First Published: July 2007
Contents: Martian Manhunter story from Batman #78 (August-September 1953), Martian Manhunter stories from Detective Comics #225 (November 1955) to #304 (June 1962)
Key Creator Credits: Jack Miller and Joe Certa
Key First Appearances: J’onn J’onzz/John Jones/Martian Manhunter, Dr. Saul Erdel, Captain Harding, Human Flame, Diane Meade
Story Continues In: Showcase Presents Martian Manhunter Vol. 2
Overview: Following an accidental teleportation from Mars, J’onn J’onzz finds himself stranded on Earth. Making the most of his situation, J’onzz develops a human identity, Detective John Jones, to assist the local police department in rounding up criminals. Along the way, supporting characters like Captain Harding and Diane Meade are introduced to provide a cast to expand the stories.
During this era, the Martian Manhunter’s powers and abilities would change, depending upon the needs of the story. Among his many powers were superhuman strength; superhuman speed; superhuman senses; a genius-level intellect; superhuman endurance; shapeshifting; invulnerability; vortex breath, invisibility; tactile telekinesis; intangibility; flight; telepathy; and Martian vision. Like Superman and kryptonite or Green Lantern with the color yellow, the Martian Manhunter has a weakness to fire in any form, from the light of a match to one of the numerous fireworks factories in his city.
Also included in this volume is a story from Batman #78, which has a “Manhunter from Mars” landing in Gotham City, and enlisting Batman’s help to capture a rogue Martian. Maybe this served as the inspiration for the character that would be introduced two years later, or maybe it was just a true coincidence.
Why should these stories be Showcased?: The Martian Manhunter is a historically important character. He debuted at the tail end of the Golden Age, and has remained a part of the DC Universe ever since. These stories follow a basic formula of Det. Jones receiving an assignment; he uses his powers to track down the bad guy; and overcomes some random appearance of fire to bring the story to conclusion, all in six pages. There is not a log of imaginative stories in this volume. The more entertaining stories involving J’onn J’onzz come much later, beginning with the Justice League series in the mid-1980s.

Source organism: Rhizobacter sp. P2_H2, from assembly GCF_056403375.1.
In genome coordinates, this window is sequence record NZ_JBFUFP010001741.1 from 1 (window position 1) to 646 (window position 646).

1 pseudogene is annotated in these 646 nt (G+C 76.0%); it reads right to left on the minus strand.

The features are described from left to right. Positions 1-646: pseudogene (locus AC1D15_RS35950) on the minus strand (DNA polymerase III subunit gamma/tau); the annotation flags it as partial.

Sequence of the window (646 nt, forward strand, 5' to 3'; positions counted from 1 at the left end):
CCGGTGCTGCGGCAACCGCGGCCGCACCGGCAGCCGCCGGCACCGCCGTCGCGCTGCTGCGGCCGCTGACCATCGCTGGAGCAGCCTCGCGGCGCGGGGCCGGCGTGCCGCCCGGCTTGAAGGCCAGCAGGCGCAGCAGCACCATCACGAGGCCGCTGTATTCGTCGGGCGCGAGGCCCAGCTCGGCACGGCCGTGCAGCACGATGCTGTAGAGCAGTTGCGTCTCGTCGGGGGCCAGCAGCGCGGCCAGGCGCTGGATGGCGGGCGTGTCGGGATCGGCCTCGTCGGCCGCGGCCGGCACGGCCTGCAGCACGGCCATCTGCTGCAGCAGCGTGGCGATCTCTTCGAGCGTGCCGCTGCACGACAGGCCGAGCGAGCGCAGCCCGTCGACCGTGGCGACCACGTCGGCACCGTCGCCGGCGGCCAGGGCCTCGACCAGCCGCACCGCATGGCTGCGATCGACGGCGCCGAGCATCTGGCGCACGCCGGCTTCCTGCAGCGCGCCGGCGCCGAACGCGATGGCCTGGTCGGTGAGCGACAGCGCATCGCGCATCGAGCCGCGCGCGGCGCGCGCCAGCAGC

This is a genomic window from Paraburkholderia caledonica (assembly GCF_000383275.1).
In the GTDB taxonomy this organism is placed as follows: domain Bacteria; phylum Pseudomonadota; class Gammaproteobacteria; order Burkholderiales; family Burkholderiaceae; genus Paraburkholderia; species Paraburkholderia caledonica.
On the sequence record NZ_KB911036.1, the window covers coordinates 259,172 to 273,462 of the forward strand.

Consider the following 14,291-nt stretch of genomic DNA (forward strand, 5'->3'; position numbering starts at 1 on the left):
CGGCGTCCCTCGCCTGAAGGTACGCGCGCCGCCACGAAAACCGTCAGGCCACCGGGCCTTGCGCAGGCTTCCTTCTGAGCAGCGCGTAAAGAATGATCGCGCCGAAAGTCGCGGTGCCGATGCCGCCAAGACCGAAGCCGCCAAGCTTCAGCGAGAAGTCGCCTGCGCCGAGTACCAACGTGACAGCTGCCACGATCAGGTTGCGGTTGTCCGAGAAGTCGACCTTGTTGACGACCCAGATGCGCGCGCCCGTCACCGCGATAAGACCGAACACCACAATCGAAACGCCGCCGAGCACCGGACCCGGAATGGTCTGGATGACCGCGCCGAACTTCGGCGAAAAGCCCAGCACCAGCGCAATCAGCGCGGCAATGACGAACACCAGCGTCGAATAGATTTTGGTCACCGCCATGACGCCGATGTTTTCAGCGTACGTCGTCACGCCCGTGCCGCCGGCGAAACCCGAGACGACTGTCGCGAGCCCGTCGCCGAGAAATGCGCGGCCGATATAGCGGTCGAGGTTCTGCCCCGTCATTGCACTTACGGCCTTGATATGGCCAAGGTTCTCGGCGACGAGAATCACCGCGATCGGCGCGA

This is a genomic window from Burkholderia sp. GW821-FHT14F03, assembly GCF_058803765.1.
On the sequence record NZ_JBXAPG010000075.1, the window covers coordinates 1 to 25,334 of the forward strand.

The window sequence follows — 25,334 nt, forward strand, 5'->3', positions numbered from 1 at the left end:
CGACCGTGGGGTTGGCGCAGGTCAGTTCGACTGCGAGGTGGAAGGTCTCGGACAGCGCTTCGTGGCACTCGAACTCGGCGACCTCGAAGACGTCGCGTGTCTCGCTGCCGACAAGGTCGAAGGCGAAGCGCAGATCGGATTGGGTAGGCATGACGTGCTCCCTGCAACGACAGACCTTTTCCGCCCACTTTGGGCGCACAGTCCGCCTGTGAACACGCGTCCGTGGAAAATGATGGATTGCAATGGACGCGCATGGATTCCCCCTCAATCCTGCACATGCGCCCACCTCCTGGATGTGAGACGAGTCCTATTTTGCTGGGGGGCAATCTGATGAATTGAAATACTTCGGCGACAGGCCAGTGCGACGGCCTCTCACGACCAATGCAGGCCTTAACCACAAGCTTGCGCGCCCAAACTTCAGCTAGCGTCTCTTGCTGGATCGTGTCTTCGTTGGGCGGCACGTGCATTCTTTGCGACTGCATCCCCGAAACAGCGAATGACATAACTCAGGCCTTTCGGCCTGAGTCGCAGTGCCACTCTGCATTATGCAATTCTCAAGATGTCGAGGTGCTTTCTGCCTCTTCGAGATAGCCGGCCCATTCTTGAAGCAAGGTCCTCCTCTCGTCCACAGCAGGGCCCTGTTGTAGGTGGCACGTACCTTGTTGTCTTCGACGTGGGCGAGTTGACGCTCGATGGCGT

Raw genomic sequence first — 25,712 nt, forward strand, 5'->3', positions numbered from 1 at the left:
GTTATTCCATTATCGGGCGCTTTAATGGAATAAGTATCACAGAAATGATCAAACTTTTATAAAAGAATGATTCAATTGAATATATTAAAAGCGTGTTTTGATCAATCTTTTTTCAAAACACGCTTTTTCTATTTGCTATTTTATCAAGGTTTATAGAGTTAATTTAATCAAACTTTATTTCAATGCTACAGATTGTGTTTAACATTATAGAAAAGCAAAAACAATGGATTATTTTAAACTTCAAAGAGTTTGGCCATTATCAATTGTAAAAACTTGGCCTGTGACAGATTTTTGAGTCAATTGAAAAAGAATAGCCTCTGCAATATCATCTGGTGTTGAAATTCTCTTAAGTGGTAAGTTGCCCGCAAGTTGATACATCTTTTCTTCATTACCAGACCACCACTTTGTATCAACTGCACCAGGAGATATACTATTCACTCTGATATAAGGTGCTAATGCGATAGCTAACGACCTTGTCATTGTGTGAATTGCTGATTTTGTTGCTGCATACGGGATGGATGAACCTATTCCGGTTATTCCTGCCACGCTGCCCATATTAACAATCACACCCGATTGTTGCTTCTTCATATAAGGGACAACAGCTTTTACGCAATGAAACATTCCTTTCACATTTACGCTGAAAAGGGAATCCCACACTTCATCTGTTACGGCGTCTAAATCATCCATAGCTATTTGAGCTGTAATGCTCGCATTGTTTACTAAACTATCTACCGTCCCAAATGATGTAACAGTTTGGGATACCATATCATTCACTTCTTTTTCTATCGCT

Footnotes: Despite this volume covering seven full years of stories from Detective Comics, the Martian Manhunter does not appear on any covers during this run. His first cover appearance is The Brave and the Bold #28, which was the first appearance of the Justice League of America. In the early days of the JLA, the Martian Manhunter served as the Superman substitute (and Green Arrow served as the Batman substitute) to avoid overexposure of DC’s main characters.
If you like this volume, try: the Martian Manhunter series from 1998, written by John Ostrander. Sadly, no trades of this have been collected, but individual issues can be found in quarter bins everywhere. Given the success of Grant Morrison’s JLA book, this series launched during the DC 1,000,000 event, so there is a #0 issue and a #1000000 issue before issue #1 was released. The series ran until #36, before succumbing to declining sales. One story arc to look for in particular is the Revelations story from issues #20 to #24. This retold key events in J’onn J’onzz’s (revised) history, from coming to Earth to his first encounters with Green Lantern and Batman. The story arc is capped off with the memorable Oreo issue during the JLI years.
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